I Postponed My Wedding by 7 Months—But the Flowers Were Already in Transit
This couple got creative with an overflow of blooms.
Updated Oct 11, 2018 11:48 AM
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Rachel Coleman and her fiancé, Steven Perlberg, arrived in West Palm Beach, Florida, two weeks before their wedding date. Not long after they landed, news of the COVID-19 outbreak in the U.S. began to spread, and the Berlin-based couple started weighing their options: Should they wait it out or call it off? When their venue, the Norton Museum of Art, temporarily closed, it was settled. While far from ideal, the pair rescheduled their nuptials to take place in October. And their planner, Danielle Dworkowitz of Creative Touch Parties, was miraculously able to transfer all of the vendors to the new date—except for one thing: the thousands of flowers they had ordered. Unfortunately, they were in transit weeks before the wedding.
Antique blue hydrangeas, delphinium, English garden roses, gerber daisies, ranunculus—the blooms meant to fit their tropical spring scheme had traveled far and wide (think: Holland and Israel) to get there in time. “They have to do what’s called drinking, which sounds like something a lot of us have been doing,” says Dworkowitz, laughing. Sitting in a cooler and soaking up water days in advance is especially important for peonies (Coleman’s main bouquet floral), as they take over a week to fully open up. All of the stems were being stored at Xquisite Events, their florist’s warehouse, with nowhere to go. Rather than let the arrangements go to waste, they decided to turn the situation into a positive and donate the stems.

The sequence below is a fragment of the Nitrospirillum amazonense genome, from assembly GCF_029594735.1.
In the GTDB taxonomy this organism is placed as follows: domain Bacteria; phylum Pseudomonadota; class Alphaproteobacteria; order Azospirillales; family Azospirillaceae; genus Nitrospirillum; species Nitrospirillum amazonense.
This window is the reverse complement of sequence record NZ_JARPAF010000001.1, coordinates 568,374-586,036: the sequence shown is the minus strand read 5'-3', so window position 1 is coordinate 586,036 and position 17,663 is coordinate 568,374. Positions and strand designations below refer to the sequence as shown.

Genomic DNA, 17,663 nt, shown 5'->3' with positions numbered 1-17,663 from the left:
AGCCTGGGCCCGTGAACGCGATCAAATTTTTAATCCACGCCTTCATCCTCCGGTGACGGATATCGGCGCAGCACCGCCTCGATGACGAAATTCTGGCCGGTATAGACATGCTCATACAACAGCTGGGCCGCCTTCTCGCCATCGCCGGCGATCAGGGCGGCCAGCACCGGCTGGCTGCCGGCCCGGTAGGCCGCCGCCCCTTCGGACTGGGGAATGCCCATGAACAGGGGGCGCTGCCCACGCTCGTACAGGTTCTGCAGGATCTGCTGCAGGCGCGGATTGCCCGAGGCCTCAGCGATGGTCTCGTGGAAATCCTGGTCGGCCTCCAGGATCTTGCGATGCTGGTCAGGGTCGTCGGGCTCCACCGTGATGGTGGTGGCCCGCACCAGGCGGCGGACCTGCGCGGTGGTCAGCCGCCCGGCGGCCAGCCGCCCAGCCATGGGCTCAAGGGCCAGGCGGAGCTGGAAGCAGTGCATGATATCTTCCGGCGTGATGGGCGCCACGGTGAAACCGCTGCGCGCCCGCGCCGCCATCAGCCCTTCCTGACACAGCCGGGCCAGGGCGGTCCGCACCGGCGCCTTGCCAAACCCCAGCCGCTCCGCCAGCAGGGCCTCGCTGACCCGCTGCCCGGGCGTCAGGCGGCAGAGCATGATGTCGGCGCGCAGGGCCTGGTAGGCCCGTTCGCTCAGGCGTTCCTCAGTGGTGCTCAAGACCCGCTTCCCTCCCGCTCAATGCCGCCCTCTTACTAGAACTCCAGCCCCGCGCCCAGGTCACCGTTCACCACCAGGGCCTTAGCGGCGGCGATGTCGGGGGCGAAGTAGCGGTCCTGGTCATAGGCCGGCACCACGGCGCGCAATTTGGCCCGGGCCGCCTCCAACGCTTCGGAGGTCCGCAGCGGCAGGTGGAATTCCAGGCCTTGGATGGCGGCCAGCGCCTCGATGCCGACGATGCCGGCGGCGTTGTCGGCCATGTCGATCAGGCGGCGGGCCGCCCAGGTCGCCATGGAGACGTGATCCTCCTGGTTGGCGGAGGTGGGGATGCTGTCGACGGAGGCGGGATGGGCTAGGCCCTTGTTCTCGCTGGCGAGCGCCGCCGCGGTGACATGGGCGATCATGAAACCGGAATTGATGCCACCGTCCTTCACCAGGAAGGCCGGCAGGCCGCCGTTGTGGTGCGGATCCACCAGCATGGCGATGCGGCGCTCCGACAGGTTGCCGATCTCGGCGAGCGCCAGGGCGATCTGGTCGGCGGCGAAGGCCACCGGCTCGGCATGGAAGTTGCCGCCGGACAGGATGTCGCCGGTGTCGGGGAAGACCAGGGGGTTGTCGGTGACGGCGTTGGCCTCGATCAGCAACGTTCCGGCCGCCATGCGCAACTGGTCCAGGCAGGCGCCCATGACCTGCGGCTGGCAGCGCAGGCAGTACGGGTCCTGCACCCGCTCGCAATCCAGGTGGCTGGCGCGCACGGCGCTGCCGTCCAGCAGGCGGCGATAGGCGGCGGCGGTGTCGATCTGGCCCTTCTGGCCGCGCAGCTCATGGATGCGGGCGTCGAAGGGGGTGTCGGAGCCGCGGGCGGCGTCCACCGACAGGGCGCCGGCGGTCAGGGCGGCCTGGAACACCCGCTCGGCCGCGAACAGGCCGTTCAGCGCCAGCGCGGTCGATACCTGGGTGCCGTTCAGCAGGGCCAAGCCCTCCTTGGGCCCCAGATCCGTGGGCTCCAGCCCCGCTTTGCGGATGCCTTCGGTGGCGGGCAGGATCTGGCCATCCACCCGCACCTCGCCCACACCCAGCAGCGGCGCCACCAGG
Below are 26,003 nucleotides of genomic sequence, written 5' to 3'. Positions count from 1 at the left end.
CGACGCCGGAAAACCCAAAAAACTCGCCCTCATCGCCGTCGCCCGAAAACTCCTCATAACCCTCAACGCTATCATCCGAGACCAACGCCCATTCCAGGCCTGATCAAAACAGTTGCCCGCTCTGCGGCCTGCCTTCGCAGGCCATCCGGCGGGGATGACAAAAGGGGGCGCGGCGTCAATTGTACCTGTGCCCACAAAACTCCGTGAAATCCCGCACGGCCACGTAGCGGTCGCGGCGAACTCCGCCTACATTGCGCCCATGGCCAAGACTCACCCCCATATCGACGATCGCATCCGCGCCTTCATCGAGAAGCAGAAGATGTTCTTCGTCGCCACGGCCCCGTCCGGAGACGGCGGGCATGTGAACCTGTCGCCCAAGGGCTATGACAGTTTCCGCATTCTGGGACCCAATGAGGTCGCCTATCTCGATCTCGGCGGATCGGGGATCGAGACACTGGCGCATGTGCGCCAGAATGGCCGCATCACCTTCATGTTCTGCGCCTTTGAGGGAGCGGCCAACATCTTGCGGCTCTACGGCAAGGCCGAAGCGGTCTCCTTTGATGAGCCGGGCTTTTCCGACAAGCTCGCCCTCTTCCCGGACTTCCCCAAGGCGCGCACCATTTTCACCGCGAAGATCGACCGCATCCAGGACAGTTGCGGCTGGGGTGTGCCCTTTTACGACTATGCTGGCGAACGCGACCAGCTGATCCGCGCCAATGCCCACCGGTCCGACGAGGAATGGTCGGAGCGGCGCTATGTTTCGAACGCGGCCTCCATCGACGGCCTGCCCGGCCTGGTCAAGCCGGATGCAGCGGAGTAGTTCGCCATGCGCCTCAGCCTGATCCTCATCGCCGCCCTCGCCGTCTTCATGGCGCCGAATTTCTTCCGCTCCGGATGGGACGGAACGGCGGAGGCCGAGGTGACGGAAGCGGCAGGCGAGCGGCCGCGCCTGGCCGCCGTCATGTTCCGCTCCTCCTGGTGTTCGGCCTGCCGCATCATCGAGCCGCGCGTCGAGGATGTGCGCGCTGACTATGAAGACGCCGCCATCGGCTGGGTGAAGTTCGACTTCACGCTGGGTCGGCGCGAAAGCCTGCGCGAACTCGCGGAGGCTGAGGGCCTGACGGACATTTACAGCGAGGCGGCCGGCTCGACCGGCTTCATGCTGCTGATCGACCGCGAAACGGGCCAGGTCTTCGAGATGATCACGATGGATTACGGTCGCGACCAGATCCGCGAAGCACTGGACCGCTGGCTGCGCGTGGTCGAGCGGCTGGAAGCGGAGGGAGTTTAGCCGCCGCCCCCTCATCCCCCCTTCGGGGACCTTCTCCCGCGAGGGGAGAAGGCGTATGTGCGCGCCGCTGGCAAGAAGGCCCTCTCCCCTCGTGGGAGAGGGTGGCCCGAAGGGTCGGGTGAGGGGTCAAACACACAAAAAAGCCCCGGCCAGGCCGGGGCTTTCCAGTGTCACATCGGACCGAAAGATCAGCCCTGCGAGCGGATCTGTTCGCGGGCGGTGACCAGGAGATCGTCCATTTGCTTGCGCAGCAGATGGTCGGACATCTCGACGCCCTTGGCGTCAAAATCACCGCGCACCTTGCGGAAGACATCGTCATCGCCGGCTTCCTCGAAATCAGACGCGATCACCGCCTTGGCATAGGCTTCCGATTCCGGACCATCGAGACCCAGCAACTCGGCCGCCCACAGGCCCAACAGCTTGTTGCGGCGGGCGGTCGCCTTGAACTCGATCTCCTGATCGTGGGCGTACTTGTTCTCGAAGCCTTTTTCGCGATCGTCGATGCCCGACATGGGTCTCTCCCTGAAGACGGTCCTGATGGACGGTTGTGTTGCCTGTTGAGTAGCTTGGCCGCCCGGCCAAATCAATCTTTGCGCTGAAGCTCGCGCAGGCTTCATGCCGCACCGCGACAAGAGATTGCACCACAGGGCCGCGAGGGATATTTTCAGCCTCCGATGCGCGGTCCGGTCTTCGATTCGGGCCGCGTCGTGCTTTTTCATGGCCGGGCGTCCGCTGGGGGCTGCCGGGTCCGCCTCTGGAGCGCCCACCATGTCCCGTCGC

The couple left most of the logistics up to Dworkowitz, who reached out to senior centers in the area to ask if they would take them, and it was a resounding yes. “A lot of those places have been on lockdown, not allowing family or friends who live elsewhere to visit,” says Dworkowitz. “It was a nice way to brighten up their day.”
The planner put a call out to clients and a country club for vessels, and between her own inventory and gifts from others, she gathered around 200 vases and mason jars. She set up an assembly line at the florist’s warehouse (one person poured water, another added hydrangeas, and so on) until they loaded five rolling pallets, holding at least 140 full-size arrangements, onto a refrigerated truck. Even after that donation, there were still plenty of flowers left. Dworkowitz took extras to a local oncology center, and Coleman passed out about 300 flowers to neighbors and sanitation workers.
Coleman and Perlberg are going to tweak the scheme for their October wedding date (she’s thinking harvest themed with touches of orange and yellow and maybe a few gourds). “My biggest piece of advice to other couples [who have to postpone their wedding] would be don’t sweat the small stuff, because there are much larger things happening that are out of your control,” she says.
And in the end, not all was lost. Coleman saved a few garden roses that were supposed to be in her bouquet for herself. “They’re currently drying in a book in my bedroom,” she says. “That way I can have them forever.”
See more stories like this: How One Couple Pulled Off a Two-Day, Two-City Wedding Without a Pro Planner We Bought Our Wedding Flowers at 5 a.m. on the Morning of the Ceremony See This Textile Designer’s Genius Idea for Repurposing Wedding Bouquets